If you’ve done a thorough job of choosing your breeder, you’ll have found someone who has a caring, loving heart toward the kitten you’re about to bring home. The purpose of a Contract is first and foremost to protect the kitten, but its secondary purpose is to legally bind both parties to a fair agreement.
Standard Terms to Expect in a Contract
Declawing is a surgical mutilation of a cat’s paws, and can result in a lifetime of emotional and physical pain. To fully understand the severity of this surgery, please read “The Truth About Declawing.” Responsible breeders want to protect their kittens from being subjected to this cruelty at all costs.
Spay or neuter by a certain age
Some breeders spay/neuter kittens before sending them home, in which case, you won’t have to worry about this. But if they don’t, it’s important that you get this done at your vet by the date the breeder gives, and send them proof of spay/neuter. Yes, this requirement is in place to help prevent backyard breeding, but spaying or neutering is also vital to your kitten’s health.
Not allowed to roam freely outdoors
Based on your location, your breeder may require that your kitten be indoors only, or have an enclosed outdoor space. In many areas, outdoor life for a cat is a short life with a violent end. If you don’t agree with this term, don’t buy from that specific breeder. But again, understand that the breeder has the kitten’s best interests at heart, and you should too.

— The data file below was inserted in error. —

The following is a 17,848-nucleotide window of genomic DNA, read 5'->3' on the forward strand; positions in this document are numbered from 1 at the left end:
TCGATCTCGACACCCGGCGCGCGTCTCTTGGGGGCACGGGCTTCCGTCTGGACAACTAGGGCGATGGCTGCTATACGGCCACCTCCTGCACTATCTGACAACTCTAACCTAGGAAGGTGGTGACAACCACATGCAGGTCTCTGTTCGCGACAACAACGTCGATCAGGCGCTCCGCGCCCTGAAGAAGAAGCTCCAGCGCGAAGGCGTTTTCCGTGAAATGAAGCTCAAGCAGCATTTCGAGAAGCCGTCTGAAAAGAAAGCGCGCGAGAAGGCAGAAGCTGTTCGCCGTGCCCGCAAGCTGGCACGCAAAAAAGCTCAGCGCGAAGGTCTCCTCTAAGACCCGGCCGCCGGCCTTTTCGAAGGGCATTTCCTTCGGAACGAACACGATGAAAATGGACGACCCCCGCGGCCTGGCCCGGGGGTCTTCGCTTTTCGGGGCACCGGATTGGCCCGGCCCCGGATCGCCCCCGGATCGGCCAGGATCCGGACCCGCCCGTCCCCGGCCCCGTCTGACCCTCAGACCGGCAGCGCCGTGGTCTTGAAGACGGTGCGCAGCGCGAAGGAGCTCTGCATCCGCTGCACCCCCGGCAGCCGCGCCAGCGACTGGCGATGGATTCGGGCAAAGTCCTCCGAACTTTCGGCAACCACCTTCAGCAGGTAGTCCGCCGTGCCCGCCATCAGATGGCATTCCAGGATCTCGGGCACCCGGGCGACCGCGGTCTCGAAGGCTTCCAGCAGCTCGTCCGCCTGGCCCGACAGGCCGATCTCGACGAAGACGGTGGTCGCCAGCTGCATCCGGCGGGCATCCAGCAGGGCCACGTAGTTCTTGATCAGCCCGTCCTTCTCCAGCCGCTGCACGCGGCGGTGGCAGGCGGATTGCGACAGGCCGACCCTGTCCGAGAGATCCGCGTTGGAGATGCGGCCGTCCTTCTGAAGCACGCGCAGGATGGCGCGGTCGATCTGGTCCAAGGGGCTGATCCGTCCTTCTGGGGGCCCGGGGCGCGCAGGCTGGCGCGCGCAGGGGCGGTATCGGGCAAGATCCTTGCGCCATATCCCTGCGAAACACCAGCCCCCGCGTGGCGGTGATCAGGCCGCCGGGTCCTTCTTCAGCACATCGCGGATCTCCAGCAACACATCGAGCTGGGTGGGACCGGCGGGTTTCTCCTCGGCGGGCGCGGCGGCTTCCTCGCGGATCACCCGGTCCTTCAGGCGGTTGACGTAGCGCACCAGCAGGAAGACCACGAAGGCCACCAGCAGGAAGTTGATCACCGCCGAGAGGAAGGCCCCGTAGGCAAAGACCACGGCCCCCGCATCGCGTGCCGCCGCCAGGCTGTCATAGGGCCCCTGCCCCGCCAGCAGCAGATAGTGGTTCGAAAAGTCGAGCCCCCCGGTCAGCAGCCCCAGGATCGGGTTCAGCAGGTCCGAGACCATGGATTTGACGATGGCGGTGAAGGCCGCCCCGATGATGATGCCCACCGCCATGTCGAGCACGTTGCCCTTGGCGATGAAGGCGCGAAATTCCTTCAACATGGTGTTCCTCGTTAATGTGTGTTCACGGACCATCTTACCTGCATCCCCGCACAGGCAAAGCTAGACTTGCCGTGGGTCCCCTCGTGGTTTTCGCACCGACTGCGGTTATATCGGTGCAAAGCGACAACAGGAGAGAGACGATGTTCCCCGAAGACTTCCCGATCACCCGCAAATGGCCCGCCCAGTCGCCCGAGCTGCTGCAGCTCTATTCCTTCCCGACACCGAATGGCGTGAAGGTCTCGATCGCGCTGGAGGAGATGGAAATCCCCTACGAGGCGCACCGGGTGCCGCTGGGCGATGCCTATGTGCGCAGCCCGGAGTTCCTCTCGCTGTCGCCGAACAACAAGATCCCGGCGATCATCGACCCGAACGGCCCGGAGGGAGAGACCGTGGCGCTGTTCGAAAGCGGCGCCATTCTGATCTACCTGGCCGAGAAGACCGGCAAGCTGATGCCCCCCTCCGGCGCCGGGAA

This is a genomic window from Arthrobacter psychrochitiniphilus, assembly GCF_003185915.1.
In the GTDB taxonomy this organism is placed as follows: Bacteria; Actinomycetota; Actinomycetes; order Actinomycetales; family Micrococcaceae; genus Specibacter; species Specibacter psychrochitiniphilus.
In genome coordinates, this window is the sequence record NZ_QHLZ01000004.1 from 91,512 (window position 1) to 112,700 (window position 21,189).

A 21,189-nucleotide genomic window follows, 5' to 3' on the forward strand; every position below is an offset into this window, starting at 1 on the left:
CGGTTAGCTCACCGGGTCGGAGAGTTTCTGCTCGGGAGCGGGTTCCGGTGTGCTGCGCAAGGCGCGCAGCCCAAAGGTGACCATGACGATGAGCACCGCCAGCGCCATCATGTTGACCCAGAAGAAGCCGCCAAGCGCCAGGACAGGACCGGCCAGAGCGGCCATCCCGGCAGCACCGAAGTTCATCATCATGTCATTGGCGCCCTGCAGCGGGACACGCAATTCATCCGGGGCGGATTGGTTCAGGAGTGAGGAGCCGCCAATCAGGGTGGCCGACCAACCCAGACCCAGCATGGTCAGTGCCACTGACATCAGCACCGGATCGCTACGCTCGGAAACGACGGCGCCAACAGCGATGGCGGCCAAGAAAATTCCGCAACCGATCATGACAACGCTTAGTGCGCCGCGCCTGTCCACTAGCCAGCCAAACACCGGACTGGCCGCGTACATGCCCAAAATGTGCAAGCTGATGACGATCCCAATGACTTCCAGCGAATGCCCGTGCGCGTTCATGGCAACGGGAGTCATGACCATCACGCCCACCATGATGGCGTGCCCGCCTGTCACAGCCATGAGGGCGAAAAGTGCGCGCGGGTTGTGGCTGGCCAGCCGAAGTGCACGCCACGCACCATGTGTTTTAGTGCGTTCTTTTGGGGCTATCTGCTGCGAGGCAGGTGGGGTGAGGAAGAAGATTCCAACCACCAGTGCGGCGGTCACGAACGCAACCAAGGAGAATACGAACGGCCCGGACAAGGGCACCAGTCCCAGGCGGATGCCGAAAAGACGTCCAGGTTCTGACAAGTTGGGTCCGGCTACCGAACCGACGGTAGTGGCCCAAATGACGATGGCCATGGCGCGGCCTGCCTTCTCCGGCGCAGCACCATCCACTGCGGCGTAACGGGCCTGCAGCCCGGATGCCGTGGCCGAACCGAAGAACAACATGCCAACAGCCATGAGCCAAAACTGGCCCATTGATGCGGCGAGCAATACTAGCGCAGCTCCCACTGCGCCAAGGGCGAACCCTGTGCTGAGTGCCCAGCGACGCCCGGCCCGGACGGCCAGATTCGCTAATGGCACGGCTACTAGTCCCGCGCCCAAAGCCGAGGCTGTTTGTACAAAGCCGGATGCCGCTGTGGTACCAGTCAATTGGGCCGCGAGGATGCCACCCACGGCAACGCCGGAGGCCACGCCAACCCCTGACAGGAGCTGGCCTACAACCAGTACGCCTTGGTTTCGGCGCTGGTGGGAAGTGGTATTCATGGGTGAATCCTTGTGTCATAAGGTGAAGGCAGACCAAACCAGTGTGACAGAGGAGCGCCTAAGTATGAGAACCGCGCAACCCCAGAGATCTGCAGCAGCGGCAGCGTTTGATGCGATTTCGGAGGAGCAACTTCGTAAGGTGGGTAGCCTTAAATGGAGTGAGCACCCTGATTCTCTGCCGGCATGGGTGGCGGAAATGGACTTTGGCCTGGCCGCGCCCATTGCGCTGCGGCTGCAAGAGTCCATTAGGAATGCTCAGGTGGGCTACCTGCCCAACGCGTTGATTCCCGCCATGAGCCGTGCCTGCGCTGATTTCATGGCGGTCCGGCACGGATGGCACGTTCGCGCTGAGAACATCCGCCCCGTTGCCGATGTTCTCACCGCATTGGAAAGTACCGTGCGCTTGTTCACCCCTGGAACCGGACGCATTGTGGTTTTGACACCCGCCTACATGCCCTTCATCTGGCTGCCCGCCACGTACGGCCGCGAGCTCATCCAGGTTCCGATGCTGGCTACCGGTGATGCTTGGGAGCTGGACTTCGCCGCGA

Surrendering your kitten
Many contracts include terms for what would happen if you decide you no longer want or cannot keep your kitten. Many breeders will require that you return the kitten so they can take upon themselves the responsibility of finding him/her a new home. Pay attention to these terms, because you could be breaking the contract if you try to rehome your kitten on your own.
Again, the breeder’s intent is to protect the kitten from being passed around or sent to a home that’s not a good fit. Often, rehoming is due to a behavior issue that the owner can’t seem to resolve. The breeder wants to make sure they resolve any behavior issues before rehoming again, to give the kitten the best chance possible at a great life.